“And there went out unto him all the land of Judaea, and they of Jerusalem, and we all baptized of him in the river of Jordan, confessing their sins.  Mark 1:5

It was also the practice of the early Church “Also many of those who were now believers came, confessing and divulging their practices.”  Acts 19:18

When you’re standing before the icons of the Church, with your priest by your side, your sins have been illuminated, no longer in the shadows. It lifts the weight of your sins off of your back, and gives you the assurance of forgiveness in your life. And if you struggle with a particular sin continually, confession is one of the best ways to stop. You, with your priest, standing before Christ, tell the devil that you reject his power and are turning away. And you’ll make mistakes and have to come back. This is a hospital, not a gentlemen’s club! It’s not a place where the elite dwell.

We also have the Eucharist, the central action in our Church that unites us to Christ. When we take the Eucharist we are participating in the mystical sacrifice of Christ, and as St. Paul says ‘makes us of one body because we all consume the Body of Christ’. It’s restorative and healing. When we nourish our body with the elements that have mystically become the body and blood of Christ, we’re also nourishing our own souls!

Having being reconciled to Christ in the Church, we also need to seek reconciliation in our lives. It’s not just enough for us to forgive a person, but to seek a restoration of the relationship. Jesus says that before a person goes to make his sacrifice to go be reconciled to the brother before offering the actual sacrifice. You can’t make a right sacrifice to God if you haven’t made your relationship right with your brother!

We have to do everything in our power to see this relationship change. This might require a seemingly insane amount of humility, seeking forgiveness from the person, and certainly more to seek forgiveness from someone who may be the one causing the problem. The situation is different but the point is the same: be reconciled. To humble yourself before someone is hard, incredibly so, but it’s what required of us. If a person has offended you and, in repentance, wants to reconcile we have to. What about the unrepentant abusive spouse, the bully, the many examples of people who are brash and hurtful without concern for others? You may ask: what do we do with them? Well, just like God can’t force us to reconcile to Him, neither can we force a person to reconcile to us. But just as in the example of Christ, we must not put up obstacles to the reconciliation to others.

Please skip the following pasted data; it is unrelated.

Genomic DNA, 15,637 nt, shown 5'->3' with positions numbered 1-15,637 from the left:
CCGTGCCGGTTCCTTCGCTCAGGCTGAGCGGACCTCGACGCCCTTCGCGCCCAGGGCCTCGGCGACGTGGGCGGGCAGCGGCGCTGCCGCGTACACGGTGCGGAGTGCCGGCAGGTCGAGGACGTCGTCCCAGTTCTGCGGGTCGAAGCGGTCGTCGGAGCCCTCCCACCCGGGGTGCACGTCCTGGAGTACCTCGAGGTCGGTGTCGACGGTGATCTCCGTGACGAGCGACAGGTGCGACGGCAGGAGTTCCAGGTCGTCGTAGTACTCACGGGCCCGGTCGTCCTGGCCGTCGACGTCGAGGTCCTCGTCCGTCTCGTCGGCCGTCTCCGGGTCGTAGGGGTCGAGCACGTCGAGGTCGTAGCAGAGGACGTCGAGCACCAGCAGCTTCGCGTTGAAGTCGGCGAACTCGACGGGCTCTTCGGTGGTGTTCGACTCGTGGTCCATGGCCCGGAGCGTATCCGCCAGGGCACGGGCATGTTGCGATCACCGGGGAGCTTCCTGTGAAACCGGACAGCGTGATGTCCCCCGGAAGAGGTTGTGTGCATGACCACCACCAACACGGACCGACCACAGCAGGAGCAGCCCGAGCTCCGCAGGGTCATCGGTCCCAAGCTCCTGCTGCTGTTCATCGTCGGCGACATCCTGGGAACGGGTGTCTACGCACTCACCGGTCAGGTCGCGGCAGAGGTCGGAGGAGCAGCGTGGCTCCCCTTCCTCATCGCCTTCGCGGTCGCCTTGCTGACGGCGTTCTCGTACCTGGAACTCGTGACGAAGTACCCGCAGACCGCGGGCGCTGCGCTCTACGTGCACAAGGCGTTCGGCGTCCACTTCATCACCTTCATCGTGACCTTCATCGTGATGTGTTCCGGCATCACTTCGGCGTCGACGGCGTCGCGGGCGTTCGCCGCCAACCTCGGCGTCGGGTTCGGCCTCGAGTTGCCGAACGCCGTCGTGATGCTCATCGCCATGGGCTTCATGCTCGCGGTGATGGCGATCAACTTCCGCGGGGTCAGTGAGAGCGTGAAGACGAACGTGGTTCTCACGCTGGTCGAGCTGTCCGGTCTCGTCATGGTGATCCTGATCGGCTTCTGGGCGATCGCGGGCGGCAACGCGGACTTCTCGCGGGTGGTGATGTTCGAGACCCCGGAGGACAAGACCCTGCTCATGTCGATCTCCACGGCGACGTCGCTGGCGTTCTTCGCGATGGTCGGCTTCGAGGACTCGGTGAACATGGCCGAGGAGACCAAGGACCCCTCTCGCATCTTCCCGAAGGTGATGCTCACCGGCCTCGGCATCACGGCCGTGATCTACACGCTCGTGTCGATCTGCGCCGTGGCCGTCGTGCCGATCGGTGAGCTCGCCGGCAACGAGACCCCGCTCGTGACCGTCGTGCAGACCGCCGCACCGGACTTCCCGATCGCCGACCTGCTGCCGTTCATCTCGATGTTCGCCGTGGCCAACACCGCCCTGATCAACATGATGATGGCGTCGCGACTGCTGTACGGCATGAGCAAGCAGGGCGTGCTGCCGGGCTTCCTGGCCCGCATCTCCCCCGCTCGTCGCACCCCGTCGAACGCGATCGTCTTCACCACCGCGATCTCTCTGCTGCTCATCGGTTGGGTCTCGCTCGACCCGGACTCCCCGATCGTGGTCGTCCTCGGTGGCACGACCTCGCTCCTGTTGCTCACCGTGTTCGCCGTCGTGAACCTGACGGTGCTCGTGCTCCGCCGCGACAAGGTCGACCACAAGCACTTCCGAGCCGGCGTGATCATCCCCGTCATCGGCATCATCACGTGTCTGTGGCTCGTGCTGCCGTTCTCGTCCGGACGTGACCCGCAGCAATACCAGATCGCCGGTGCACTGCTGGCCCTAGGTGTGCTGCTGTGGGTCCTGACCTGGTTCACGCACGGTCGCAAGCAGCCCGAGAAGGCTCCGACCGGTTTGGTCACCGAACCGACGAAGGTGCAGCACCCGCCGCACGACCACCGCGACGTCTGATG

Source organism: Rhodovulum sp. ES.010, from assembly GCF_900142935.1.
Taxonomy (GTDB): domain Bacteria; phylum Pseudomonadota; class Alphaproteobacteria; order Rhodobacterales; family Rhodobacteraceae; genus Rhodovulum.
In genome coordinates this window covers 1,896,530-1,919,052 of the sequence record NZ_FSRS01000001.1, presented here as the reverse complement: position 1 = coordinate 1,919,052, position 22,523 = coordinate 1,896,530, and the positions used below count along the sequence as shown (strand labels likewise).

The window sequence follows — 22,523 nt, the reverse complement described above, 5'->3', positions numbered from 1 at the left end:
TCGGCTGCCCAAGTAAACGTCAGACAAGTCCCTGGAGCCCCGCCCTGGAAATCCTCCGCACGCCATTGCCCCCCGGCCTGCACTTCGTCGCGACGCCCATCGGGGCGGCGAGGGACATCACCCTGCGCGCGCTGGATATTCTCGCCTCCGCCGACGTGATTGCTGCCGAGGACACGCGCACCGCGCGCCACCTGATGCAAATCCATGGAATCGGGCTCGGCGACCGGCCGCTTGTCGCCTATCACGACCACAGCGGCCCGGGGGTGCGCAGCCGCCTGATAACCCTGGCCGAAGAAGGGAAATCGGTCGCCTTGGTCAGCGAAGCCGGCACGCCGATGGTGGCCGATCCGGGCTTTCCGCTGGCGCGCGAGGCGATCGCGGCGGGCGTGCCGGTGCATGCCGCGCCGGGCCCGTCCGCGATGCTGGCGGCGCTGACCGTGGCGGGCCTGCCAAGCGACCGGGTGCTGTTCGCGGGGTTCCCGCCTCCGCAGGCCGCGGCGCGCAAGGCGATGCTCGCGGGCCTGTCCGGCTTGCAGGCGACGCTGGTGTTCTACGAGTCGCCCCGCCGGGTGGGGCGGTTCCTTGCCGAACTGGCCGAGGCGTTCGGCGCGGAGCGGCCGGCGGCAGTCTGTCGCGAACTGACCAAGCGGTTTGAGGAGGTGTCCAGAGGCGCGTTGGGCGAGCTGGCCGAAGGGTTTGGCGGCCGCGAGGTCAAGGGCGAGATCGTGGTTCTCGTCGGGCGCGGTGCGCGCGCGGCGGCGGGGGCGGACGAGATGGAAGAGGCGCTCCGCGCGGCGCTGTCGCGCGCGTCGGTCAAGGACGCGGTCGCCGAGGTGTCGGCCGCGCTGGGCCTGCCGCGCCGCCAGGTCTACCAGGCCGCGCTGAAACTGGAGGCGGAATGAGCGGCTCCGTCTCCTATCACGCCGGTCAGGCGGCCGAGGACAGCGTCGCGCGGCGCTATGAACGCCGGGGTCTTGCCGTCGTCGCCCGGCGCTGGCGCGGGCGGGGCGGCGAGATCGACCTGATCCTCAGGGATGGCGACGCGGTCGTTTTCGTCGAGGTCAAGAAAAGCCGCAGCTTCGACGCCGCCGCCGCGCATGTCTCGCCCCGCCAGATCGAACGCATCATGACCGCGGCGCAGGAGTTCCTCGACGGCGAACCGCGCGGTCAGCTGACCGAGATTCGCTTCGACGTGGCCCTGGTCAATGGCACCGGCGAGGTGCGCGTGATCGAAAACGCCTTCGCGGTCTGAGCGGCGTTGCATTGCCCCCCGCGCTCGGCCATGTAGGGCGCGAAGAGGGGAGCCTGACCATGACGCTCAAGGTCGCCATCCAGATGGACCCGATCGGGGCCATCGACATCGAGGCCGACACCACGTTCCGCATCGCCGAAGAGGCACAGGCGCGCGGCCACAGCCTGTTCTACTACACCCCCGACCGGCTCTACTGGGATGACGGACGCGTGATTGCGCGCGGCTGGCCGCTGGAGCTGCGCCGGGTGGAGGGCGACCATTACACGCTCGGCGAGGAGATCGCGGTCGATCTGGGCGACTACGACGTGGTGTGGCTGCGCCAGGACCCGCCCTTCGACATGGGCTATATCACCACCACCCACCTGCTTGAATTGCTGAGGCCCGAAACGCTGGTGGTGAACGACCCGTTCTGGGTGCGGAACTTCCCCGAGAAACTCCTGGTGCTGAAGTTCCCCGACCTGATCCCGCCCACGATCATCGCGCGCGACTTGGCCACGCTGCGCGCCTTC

What about people who have done grave offense but want to reconcile? By Christian duty we have to at least meet them somewhere, somehow, though maybe not immediately. But we are not the dispenser of justice, rather a vessel of love. You could be the only person who is Christ to that person! It’s hard, really hard. But Christianity isn’t easy; nobody said the Gospel is easy! The Gospel calls us to a radical way of life! But this is a somewhat advanced discipline; it’s not wrong to say you need time, and it’s certainly best done with the guidance of your priest.

Remember my words from the last weeks. If you think you’ve been offended remember Christ, perfect in every way, who was murdered and yet still forgave! The Grace that Christ gave freely to St. Paul, which allowed him to change and be reconciled is the same Grace that will help us reconcile to Christ and to one another. This Grace isn’t something secret or unattainable; it’s here for anyone who wants it, for anyone who seeks to grow in Christ and move further along the way towards salvation.